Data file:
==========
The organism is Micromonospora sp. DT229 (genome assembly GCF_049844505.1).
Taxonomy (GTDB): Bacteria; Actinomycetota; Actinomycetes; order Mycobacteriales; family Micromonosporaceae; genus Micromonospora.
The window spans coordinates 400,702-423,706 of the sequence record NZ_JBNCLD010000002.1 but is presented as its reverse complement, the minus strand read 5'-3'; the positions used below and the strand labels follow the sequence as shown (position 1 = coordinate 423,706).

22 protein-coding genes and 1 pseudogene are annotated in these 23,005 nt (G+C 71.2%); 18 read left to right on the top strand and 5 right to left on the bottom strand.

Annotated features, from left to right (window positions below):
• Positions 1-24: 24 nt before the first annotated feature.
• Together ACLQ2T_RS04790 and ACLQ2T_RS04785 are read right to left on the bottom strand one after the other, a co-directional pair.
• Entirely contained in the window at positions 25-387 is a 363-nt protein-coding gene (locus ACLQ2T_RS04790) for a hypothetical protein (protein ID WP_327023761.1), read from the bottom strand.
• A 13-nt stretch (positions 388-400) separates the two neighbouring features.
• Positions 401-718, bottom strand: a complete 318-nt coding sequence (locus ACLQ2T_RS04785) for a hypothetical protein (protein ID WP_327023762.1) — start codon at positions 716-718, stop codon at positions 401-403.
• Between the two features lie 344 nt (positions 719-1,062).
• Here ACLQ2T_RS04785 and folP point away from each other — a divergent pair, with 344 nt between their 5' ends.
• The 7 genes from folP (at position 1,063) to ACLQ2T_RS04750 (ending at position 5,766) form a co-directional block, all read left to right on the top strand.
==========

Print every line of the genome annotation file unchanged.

The organism is Micromonospora sp. DT229 (genome assembly GCF_049844505.1).
Taxonomy (GTDB): Bacteria; Actinomycetota; Actinomycetes; order Mycobacteriales; family Micromonosporaceae; genus Micromonospora.
The window spans coordinates 400,702-423,706 of the sequence record NZ_JBNCLD010000002.1 but is presented as its reverse complement, the minus strand read 5'-3'; the positions used below and the strand labels follow the sequence as shown (position 1 = coordinate 423,706).

22 protein-coding genes and 1 pseudogene are annotated in these 23,005 nt (G+C 71.2%); 18 read left to right on the top strand and 5 right to left on the bottom strand.

Annotated features, from left to right (window positions below):
• Positions 1-24: 24 nt before the first annotated feature.
• Together ACLQ2T_RS04790 and ACLQ2T_RS04785 are read right to left on the bottom strand one after the other, a co-directional pair.
• Entirely contained in the window at positions 25-387 is a 363-nt protein-coding gene (locus ACLQ2T_RS04790) for a hypothetical protein (protein ID WP_327023761.1), read from the bottom strand.
• A 13-nt stretch (positions 388-400) separates the two neighbouring features.
• Positions 401-718, bottom strand: a complete 318-nt coding sequence (locus ACLQ2T_RS04785) for a hypothetical protein (protein ID WP_327023762.1) — start codon at positions 716-718, stop codon at positions 401-403.
• Between the two features lie 344 nt (positions 719-1,062).
• Here ACLQ2T_RS04785 and folP point away from each other — a divergent pair, with 344 nt between their 5' ends.
• The 7 genes from folP (at position 1,063) to ACLQ2T_RS04750 (ending at position 5,766) form a co-directional block, all read left to right on the top strand.